Episode 60 - Men's health with Peter Dornan
Renowned sports physiotherapist and Queensland's 2020 Senior Australian of the Year shares his advice on men’s health.
Listen to Peter's story below:
Men's health activist and physiotherapist to the Wallabies, Kangaroos and Queensland Reds, Peter Dornan, has led an exciting life.
During his 50-year career, Peter became the go-to physio in Australian sport and revolutionised the way sports injuries were treated.
He also wrote several books, became a renowned sculptor, mountaineer and battled prostate cancer.
When Peter first moved to Brisbane in his teens for boarding school at Brisbane Boys College, he had no idea the direction his life was headed.
“I was born and raised on a peanut dairy farm outside of Kingaroy and I was set to become a fifth-generation farmer,” Peter said.
“With about two months to go before graduating, Dad sold the farm, which completely threw me. I had no other plan but to become a farmer.”
With his life’s plans now out the window, Peter took an admissions clerk job at Greenslopes Hospital, where he discovered his passion for medicine after watching a doctor perform a gastrectomy (the removal of part or all of the stomach).
“I watched him do a five-hour gastrectomy and was completely inspired. It changed my life at that moment,” he said.
“I knew I wanted to do medicine, but that was a six-year course, and I didn’t have mathematics behind me, so I opted for physiotherapy, which was also at the hospital.”
In his first week of practising, Peter was contacted by the secretary of Queensland Rugby Union to look after players on the sideline.
“I started the next week during a Queensland and New South Wales game and introduced a lot of ideas such as running on to the field and being alert to everything that occurred so you could see how the injury occurred and what to do after it happened,” he said.
“I wrote the first book on sporting injuries and became the first physio for the Reds when they were just called Queensland Rugby.
“I was also the first physio for the Wallabies, Queensland Rugby League, the Kangaroos and ended up doing it for soccer, basketball, netball, lifesavers and whatever sporting teams were around.”
At 52, Peter was dealt a cruel blow when diagnosed with prostate cancer.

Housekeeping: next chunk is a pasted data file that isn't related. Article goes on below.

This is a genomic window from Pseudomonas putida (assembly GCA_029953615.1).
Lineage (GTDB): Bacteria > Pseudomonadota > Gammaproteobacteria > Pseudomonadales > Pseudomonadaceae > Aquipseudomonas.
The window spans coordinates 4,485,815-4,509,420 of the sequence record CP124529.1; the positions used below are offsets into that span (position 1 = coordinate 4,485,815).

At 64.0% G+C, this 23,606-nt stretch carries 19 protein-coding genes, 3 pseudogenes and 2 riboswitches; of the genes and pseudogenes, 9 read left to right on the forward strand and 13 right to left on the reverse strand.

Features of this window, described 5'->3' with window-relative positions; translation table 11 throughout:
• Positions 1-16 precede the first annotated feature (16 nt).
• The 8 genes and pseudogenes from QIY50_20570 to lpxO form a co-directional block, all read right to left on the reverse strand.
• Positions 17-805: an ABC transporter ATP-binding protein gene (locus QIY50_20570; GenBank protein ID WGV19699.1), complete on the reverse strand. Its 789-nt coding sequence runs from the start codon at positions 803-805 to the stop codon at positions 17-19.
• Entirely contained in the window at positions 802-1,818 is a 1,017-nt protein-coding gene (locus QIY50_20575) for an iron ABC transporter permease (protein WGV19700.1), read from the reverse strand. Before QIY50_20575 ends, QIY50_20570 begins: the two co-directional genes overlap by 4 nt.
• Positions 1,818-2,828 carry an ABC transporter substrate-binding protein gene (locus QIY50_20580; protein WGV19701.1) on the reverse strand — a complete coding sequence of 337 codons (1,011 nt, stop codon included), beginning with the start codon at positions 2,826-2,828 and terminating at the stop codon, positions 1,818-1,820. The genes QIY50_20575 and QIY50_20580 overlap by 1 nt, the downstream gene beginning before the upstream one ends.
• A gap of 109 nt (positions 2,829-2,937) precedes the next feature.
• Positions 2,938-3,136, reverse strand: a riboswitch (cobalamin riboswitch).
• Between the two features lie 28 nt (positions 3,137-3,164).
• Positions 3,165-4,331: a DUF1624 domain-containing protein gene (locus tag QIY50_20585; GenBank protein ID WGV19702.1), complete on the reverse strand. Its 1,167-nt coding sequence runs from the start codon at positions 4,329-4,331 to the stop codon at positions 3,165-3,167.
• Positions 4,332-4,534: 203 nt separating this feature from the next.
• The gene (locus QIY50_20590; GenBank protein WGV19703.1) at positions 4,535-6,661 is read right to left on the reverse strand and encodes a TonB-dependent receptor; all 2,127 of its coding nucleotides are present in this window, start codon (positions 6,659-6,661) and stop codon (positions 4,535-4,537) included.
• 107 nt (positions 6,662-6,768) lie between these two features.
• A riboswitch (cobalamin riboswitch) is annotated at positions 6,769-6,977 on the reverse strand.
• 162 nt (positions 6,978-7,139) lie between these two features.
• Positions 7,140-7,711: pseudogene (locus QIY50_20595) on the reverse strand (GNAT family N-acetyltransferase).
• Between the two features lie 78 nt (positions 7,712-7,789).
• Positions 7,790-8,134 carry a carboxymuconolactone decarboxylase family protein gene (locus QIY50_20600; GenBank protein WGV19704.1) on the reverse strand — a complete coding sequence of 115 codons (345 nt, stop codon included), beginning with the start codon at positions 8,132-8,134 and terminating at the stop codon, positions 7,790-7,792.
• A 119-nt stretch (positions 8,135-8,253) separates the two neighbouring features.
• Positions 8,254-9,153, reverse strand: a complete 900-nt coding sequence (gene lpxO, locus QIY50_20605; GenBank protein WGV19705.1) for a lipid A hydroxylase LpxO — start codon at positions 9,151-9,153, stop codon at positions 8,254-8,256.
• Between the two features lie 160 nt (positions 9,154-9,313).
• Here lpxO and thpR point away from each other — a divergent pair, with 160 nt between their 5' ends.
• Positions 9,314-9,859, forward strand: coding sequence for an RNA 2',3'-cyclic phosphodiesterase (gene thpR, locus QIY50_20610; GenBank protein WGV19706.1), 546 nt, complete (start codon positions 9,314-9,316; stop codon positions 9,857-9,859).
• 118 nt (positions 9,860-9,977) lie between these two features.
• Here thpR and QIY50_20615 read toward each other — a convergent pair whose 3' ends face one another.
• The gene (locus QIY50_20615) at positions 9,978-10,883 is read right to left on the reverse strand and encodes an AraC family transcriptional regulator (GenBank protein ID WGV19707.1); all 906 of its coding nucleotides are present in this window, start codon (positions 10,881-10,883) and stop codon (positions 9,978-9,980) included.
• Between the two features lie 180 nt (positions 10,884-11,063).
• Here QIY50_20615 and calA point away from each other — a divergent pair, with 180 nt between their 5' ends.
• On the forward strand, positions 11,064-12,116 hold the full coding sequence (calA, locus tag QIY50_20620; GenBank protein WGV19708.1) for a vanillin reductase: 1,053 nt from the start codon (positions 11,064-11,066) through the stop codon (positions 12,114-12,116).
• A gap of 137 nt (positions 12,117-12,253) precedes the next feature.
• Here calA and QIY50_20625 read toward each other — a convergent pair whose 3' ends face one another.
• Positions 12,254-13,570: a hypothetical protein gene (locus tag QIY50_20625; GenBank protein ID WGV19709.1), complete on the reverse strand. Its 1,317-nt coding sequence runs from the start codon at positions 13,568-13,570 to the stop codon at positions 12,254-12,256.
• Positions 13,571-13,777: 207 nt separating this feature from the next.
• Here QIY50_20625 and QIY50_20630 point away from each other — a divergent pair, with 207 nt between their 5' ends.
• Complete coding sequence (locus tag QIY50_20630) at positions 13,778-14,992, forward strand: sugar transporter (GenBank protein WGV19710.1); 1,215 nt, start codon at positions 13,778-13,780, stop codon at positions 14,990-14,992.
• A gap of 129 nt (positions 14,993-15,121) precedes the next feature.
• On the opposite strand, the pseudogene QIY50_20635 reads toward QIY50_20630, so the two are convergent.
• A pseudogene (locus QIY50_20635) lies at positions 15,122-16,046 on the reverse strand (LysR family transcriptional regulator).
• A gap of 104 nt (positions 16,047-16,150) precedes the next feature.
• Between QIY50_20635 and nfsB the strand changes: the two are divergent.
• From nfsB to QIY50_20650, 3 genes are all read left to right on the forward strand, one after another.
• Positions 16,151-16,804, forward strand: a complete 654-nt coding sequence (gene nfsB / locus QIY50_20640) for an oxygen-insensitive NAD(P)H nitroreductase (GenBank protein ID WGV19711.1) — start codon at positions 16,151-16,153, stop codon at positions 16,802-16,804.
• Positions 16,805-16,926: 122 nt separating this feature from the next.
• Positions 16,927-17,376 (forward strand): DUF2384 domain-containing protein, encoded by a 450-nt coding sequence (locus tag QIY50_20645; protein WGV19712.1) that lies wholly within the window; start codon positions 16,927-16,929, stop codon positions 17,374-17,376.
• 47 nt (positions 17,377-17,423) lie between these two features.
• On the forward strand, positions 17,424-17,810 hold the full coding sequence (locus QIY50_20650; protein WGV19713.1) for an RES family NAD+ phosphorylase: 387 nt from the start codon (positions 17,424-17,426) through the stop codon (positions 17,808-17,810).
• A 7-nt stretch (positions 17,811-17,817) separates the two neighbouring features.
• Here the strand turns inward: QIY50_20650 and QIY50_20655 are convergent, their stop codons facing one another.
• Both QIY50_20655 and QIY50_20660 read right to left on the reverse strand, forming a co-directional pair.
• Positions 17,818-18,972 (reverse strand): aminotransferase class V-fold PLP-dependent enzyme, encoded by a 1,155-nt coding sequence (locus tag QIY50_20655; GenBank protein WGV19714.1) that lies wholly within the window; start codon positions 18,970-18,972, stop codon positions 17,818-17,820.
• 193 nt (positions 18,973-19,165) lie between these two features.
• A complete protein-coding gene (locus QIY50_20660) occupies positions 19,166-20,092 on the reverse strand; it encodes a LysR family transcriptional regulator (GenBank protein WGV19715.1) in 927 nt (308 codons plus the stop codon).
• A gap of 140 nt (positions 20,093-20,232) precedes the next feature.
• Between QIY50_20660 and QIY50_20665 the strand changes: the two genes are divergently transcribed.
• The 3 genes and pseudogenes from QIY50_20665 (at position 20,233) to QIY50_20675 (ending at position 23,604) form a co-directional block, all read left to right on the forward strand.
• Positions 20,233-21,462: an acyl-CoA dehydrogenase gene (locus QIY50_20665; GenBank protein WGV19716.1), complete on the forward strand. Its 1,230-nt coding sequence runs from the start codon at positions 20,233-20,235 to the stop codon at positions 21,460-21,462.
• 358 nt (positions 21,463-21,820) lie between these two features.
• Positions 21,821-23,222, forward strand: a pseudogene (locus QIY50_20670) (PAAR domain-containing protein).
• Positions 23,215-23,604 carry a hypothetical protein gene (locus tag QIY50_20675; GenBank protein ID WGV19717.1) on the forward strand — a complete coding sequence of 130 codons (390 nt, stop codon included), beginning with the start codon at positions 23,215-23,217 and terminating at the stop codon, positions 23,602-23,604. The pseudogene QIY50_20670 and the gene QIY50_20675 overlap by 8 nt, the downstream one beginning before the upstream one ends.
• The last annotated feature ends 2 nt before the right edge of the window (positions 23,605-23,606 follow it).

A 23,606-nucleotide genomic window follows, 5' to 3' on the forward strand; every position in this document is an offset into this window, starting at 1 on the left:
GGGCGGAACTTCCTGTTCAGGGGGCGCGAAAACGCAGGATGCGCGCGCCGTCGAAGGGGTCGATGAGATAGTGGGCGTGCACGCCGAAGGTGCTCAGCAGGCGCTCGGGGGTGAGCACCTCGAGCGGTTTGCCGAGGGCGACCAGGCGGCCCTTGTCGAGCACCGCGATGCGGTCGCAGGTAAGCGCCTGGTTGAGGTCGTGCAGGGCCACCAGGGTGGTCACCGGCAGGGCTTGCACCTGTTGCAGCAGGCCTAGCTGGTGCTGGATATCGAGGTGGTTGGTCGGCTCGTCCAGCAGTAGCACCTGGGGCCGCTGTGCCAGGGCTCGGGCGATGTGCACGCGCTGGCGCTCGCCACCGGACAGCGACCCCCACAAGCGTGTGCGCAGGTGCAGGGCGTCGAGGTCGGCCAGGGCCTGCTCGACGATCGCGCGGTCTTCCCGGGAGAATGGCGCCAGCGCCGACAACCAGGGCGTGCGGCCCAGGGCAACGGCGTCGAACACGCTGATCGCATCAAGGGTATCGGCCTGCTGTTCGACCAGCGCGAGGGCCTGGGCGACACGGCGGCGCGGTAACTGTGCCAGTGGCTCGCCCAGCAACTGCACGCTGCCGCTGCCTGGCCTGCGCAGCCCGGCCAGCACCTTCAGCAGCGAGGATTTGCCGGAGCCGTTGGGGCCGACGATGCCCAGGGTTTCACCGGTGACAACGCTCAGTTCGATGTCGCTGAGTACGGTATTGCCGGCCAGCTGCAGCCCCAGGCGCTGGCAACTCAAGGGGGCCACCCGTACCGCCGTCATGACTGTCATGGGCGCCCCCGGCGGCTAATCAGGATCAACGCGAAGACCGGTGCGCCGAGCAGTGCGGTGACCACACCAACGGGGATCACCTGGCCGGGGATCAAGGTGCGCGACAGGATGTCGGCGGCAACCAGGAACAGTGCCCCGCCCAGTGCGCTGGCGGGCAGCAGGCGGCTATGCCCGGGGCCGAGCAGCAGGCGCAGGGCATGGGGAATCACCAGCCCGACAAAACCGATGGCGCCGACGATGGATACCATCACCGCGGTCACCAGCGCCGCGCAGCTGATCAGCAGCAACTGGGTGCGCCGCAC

“I did a blood test and found out I had cancer down there, and after seeing my father suffer a terrible death of bowel cancer very young, I elected to have surgery straight away,” he said.
“The surgery left me with quite devastating side effects, including incontinence (any accidental or involuntary loss of urine from the bladder or bowel motion, faeces or wind from the bowel).
“I quickly went into depression as no one knew how to treat incontinence back then. Every time it would leak, it would remind me of the terrible stages I went through, and I got PTSD from that.”
Feeling alone, Peter placed an ad in the paper to see if anyone else was going through similar issues and held a meeting of 70 men in an RSL club.
“There were all these men going through similar issues and no one knew what to do,” he said.
“We decided to meet once a month and after a while the Cancer Council started to realise nothing was being done for men with prostate cancer.
“The Cancer Council invited us to sit in their rooms for the next 20 years, where we would get professionals to talk about all the side effects and treatments.
“We later set up the Prostate Cancer Foundation of Australia, which is now the peak body in Australia.”
Peter said weirdly, he now views his cancer diagnosis as a “gift.”
“It was a pretty rotten package, but underneath there was a gift,” he said.
“You have to survive your way through, and that gives you a certain amount of strength and courage. Once you realise, you’re going to live there is this great elation for living.
“I was given three years to live, and it was my goal to beat that and to climb a mountain when I was done.
“So, when healthy, I started training to climb Mount Kilimanjaro. I did it, and it was tremendous.”